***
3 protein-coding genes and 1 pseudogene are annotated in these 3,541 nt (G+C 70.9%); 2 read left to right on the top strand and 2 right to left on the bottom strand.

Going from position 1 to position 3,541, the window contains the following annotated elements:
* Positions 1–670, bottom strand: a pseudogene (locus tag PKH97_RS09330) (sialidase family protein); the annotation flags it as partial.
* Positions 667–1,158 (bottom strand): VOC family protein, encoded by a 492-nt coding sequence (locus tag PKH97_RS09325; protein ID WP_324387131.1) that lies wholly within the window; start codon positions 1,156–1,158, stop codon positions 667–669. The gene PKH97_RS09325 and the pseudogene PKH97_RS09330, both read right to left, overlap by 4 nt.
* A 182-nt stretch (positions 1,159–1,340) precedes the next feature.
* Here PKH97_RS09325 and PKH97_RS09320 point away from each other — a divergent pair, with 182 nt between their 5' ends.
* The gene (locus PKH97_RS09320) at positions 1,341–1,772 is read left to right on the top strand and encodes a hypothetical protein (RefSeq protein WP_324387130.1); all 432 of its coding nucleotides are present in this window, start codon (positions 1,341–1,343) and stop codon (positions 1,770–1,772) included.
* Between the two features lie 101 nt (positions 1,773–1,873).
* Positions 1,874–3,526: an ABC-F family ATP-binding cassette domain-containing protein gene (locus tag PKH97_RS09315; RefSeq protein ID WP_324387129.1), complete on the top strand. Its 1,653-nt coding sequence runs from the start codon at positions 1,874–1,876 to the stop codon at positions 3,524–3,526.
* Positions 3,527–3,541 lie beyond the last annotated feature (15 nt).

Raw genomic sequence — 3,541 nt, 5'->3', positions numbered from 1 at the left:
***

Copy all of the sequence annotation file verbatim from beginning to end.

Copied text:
3 protein-coding genes and 1 pseudogene are annotated in these 3,541 nt (G+C 70.9%); 2 read left to right on the top strand and 2 right to left on the bottom strand.

Going from position 1 to position 3,541, the window contains the following annotated elements:
* Positions 1–670, bottom strand: a pseudogene (locus tag PKH97_RS09330) (sialidase family protein); the annotation flags it as partial.
* Positions 667–1,158 (bottom strand): VOC family protein, encoded by a 492-nt coding sequence (locus tag PKH97_RS09325; protein ID WP_324387131.1) that lies wholly within the window; start codon positions 1,156–1,158, stop codon positions 667–669. The gene PKH97_RS09325 and the pseudogene PKH97_RS09330, both read right to left, overlap by 4 nt.
* A 182-nt stretch (positions 1,159–1,340) precedes the next feature.
* Here PKH97_RS09325 and PKH97_RS09320 point away from each other — a divergent pair, with 182 nt between their 5' ends.
* The gene (locus PKH97_RS09320) at positions 1,341–1,772 is read left to right on the top strand and encodes a hypothetical protein (RefSeq protein WP_324387130.1); all 432 of its coding nucleotides are present in this window, start codon (positions 1,341–1,343) and stop codon (positions 1,770–1,772) included.
* Between the two features lie 101 nt (positions 1,773–1,873).
* Positions 1,874–3,526: an ABC-F family ATP-binding cassette domain-containing protein gene (locus tag PKH97_RS09315; RefSeq protein ID WP_324387129.1), complete on the top strand. Its 1,653-nt coding sequence runs from the start codon at positions 1,874–1,876 to the stop codon at positions 3,524–3,526.
* Positions 3,527–3,541 lie beyond the last annotated feature (15 nt).

Raw genomic sequence — 3,541 nt, 5'->3', positions numbered from 1 at the left: